Customer response from those that did continue to patronize Centre Street was, for the most part, positive. But there’s always that one person . . . “After the Black Lives Matter march, I was waiting on people, and a regular came in. I knew his order and was busing a table,” Childers recalled. She told him she’d get his order in, but a woman waiting to give her order felt ignored and grew upset. “She was going off — ‘Is it because I’m a woman?’ No, I’m a woman too,’” Childers said.
The customer wouldn’t have any of it, sputtering, “‘This town, with women and Blacks!’”
“I have two Black children,” said Childers, though she didn’t bring that up.
The customer wasn’t done, telling Childers, “I’d tip, but I don’t want you to get any of it.”
It was actually the pandemic that brought Broder back to serving and to northern Michigan. He’d previously worked as a server and bartender, but had most recently been working in events management in Detroit. When the shutdown happened, he looked for other opportunities. “In the North, restaurants were open. I knew Frankfort would be a good option.”
That’s because he and his family could live in the family cottage while he checked out the local employment scene. “Last year, no extended family was coming from out of state,” he said, allowing them to stay there. That won’t be the case this year, meaning the Broders will be looking for new digs.
But not a new job, at least not yet. “Stormcloud has really treated me well. It’s a really good team. I’ll keep my options open, [but] I’m happy there. The plan is to ride this out as long as I can.”
Broder said he’s seen both sides of things, with customers who abide by the rules and those who don’t, or do so begrudgingly. “I’ve had my share of both good and bad. Some really great people trying to make up for the struggle we were going through would be extra nice [to our staff]. My favorite people.
“Others would walk in, then put a mask on. Then rip it off when they’re still five feet from the table. It’s different dynamics of people. Some are understanding of the situation and do what they can. Others’ sense of normal is uninhibited by any precautions.”
He credited owners Rick Schmitt and Brian Confer for their efforts, noting that his observations of other restaurants prove his Frankfort workplace is among the leaders. “I give them credit for keeping [everyone] safe and happy. They worked with the local health department to get appointments for [staff] vaccinations. It’s not only reassuring for us but good for the community,” he said.
State Road Provisions, Harbor Springs
As a server and manager, Sansom has to not only observe the rules herself but also enforce them for both staff and guests. “I’ve been in the restaurant industry since the day I turned 18. I still get to meet people from everywhere,” she said. It’s just different now: “Smaller groups, masks, a lot more rules.” How many more? She has a 58-page booklet with all the regulations, and notes they change without warning.
That said, she had nothing but plaudits for her co-workers and the majority of the customers. “My staff was wonderful: cooperative, did every single thing I asked them to.”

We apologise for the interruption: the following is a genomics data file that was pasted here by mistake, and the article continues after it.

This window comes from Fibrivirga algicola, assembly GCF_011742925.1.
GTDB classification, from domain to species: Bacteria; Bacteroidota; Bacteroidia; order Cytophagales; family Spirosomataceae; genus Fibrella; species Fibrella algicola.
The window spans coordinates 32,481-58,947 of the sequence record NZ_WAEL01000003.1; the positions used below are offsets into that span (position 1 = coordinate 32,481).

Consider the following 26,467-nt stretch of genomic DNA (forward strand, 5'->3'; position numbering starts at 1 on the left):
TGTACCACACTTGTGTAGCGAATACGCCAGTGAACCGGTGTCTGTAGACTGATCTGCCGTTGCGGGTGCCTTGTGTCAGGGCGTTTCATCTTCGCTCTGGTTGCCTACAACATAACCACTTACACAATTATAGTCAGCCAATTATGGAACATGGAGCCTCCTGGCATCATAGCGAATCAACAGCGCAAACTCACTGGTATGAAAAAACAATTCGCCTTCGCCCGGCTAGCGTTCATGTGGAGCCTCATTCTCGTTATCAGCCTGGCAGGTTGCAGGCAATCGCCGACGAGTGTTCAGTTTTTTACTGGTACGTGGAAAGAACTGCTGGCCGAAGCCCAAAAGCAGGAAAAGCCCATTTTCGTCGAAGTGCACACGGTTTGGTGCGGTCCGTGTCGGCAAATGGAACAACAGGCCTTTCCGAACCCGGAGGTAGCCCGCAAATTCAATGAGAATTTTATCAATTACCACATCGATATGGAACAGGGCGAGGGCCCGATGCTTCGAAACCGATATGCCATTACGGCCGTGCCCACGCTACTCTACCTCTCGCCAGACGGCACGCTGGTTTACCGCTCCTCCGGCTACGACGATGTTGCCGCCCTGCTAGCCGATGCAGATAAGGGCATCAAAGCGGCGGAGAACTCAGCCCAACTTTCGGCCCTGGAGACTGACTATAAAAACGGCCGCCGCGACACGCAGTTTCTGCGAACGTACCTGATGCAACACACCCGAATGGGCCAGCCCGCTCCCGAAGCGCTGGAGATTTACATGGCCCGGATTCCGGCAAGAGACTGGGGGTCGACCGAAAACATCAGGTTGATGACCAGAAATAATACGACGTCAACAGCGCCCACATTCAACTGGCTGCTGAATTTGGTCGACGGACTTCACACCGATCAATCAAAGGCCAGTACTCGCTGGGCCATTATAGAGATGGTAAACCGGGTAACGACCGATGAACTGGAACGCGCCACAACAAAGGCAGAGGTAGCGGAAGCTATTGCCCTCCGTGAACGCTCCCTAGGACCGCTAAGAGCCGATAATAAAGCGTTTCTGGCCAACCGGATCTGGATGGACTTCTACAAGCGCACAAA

While staff knew and understood, patrons sometimes didn’t. “It was harder to communicate [all the changing rules] to the guests,” she admits. “Some people were so generous, so nice. They made up for the ones that were judgmental. We dealt with it.”
One of the more problematic facets was the limit of six people to a party. If a family of seven or eight came in, they couldn’t all sit together, which some people didn’t take to, leading to this challenging response: “You’re going to make my five-year-old sit at a separate table?”
Sansom said those kinds of exchanges were only exacerbated by wearing masks, making the whole interaction less friendly and more impersonal. “People couldn’t see a smile,” she said.
Sansom said not only did restauranteurs have to deal with ever-changing regulations, the outdoor-dining solution wasn’t problem-free. Beyond the restaurant’s expense of adding igloos, sheds, or other outdoor facilities, staff had to deliver food outdoors in snowstorms and would need to completely clean them between groups, each of which could use them for two hours. “We had seven of them, with two or three people waiting on them. We’d clean between shifts, taking 25 minutes to sanitize them.”
One other thing many servers mentioned: the lack of employees affects them all. Pennington and her three fellow servers at Blu are also the same four servers at Broomstack. She said sharing shifts between so few people for so long can lead to physical and emotional exhaustion
And while diners can take their masks off when they eat, servers aren’t so fortunate. Not only does it make the interaction more difficult, they’re simply uncomfortable when worn so long. “I don’t like wearing a mask eight hours a day,” said Broder. “We’ll be happy when we’re not. But it is what it is. We’ve got to deal with it.”
But without exception, all said they enjoy their jobs and, even if they’d known at the outset of the pandemic what they would be going through for the next year-plus, they would do it again.
“The whole idea of objecting to any sort of proactive measures, I don’t buy it. We all need community. Slowly but surely we’ll get back,” said Broader. “I don’t know when I’m going to feel comfortable in a crowd of 1,000 to 2,000 people crowded in front of a stage.”